“Since reopening for applications we have been inundated with expressions of interest and applications, totalling over £627,000,” said Phil Cookson, the park authority’s sustainability and economy manager.
“In the past five years more than £1.1m has been spent improving Exmoor and people’s knowledge and pleasure and I wish these new projects the same successes.”
Dan James, who is succeeding Mr Cookson, said: “This is great news for Exmoor and reflects the pro-active nature of communities within and around the park in working towards a sustainable future for Exmoor.
“It also means that the panel members will have much debate when advising the national park authority on prioritising the limited funds.”
The authority continues to welcome expressions of interest from anyone with an innovative idea which will further the twin national park purposes of ‘conservation and enhancement of Exmoor’s special qualities’ and ‘public enjoyment and understanding of those special qualities’ in a sustainable manner.
Funding of between 50 per cent and 75 per cent of project costs can usually be considered.
For further details visit or contact Dan James on 01398 322234 or by emailing

Planting starts on Exmoor's Celebration Woodland

THE first trees have been planted in a new natural woodland at Wimbleball Lake.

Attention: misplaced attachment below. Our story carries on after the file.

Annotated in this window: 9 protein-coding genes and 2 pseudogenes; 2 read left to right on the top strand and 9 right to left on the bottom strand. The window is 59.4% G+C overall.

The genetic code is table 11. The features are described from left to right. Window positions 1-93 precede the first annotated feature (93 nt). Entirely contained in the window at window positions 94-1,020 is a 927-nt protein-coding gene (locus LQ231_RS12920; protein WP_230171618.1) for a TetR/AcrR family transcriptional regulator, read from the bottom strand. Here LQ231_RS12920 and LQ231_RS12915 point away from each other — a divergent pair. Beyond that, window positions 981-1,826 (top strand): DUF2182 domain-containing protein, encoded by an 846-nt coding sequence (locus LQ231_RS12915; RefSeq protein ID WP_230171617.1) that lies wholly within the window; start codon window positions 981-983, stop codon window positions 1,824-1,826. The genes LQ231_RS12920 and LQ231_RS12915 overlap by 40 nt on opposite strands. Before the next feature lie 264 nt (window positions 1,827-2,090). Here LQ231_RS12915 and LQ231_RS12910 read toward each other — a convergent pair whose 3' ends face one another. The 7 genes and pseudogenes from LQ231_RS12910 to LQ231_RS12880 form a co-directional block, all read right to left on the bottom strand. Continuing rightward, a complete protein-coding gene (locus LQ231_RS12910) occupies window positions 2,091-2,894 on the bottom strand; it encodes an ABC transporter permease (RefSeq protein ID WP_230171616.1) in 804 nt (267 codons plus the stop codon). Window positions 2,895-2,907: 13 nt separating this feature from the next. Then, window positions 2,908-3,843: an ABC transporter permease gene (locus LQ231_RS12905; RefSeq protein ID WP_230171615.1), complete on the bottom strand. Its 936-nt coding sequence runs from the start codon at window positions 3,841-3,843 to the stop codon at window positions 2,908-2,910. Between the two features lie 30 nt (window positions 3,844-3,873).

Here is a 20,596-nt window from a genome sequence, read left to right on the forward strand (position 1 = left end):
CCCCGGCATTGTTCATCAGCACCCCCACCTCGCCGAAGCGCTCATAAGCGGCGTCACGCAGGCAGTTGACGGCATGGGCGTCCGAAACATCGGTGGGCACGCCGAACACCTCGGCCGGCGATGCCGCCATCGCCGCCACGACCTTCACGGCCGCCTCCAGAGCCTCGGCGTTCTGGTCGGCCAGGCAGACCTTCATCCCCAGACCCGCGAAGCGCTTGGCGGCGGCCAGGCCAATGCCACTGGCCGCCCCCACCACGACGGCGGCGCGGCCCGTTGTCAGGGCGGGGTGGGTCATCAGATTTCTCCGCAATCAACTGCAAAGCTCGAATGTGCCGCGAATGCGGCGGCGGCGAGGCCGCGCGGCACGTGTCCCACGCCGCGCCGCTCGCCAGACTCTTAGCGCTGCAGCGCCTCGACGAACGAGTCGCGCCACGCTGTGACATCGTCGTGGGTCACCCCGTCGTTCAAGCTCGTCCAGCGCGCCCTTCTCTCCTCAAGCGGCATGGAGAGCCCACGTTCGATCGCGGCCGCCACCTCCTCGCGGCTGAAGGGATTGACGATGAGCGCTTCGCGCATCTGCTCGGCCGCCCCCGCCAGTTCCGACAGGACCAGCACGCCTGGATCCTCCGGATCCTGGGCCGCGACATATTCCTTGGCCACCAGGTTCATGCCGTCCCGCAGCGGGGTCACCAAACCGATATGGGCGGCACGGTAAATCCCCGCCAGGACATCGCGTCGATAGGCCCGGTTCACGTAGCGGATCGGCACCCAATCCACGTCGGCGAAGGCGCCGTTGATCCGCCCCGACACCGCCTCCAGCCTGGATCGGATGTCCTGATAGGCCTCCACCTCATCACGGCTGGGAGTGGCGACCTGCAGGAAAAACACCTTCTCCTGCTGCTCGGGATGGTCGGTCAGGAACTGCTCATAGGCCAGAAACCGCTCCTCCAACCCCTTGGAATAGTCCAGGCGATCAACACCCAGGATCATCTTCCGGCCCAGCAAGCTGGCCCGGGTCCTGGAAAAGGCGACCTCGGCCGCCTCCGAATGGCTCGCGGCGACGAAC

South West Water, the Exmoor Society and South West Lakes Trust have joining forces for the exciting and innovative project, which aims to provide an area where visitors and residents can contribute to the landscape and environment.
The celebration woodland will be planted with a selection of native trees which will cover 1.4 acres and will be open to residents and visitors who wish to join this special tree planting scheme.
It will mark 50 years of the Exmoor Society and provide a woodland which visitors to Wimbleball can enjoy.
“Trees can be donated for numerous reasons,” said Evelyn Stacey, Director of South West Lakes Trust.
“These can include to celebrate a birth, anniversary or birthday.
“Or a tree can be planted in memory of someone special.
“We also think people and business organisations may just wish to contribute to the scheme or to off-set some of their carbon emissions.”
A second phase of planting will take place in the autumn and this pattern will be continued with plantings twice a year in spring and autumn.
To ensure that the Celebration Woodland is kept as natural as possible, trees will not be marked in anyway but a book of dedication will be kept at the tea room at Wimbleball Lake for special messages and remembrance.
Trees can be planted for a donation of £20 which covers the cost of the tree, planting, on-going maintenance and a listing in the dedication book.
Anyone can join the scheme whether they wish to plant just one tree or several.
Anybody who would like more information should contact South West Lakes Trust on 01566 771930.
  • Our photograph shows the planting of Oliver’s Oak, the first tree in the celebration woodland at Wimbleball Lake, by (left to right) Cairns Boston, chairman of the South West Lakes Trust trustees, Exmoor Society chairman Rachel Thomas, and South West Water customer services director Monica Reed. Photo by Jim Wileman.